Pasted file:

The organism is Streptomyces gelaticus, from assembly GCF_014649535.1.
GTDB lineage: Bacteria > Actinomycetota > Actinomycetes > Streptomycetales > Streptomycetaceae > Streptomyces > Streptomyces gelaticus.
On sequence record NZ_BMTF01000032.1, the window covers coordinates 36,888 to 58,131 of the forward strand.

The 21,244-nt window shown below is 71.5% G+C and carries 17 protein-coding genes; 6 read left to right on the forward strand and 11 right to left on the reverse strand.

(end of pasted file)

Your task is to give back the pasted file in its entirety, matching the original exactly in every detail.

The organism is Streptomyces gelaticus, from assembly GCF_014649535.1.
GTDB lineage: Bacteria > Actinomycetota > Actinomycetes > Streptomycetales > Streptomycetaceae > Streptomyces > Streptomyces gelaticus.
On sequence record NZ_BMTF01000032.1, the window covers coordinates 36,888 to 58,131 of the forward strand.

The 21,244-nt window shown below is 71.5% G+C and carries 17 protein-coding genes; 6 read left to right on the forward strand and 11 right to left on the reverse strand.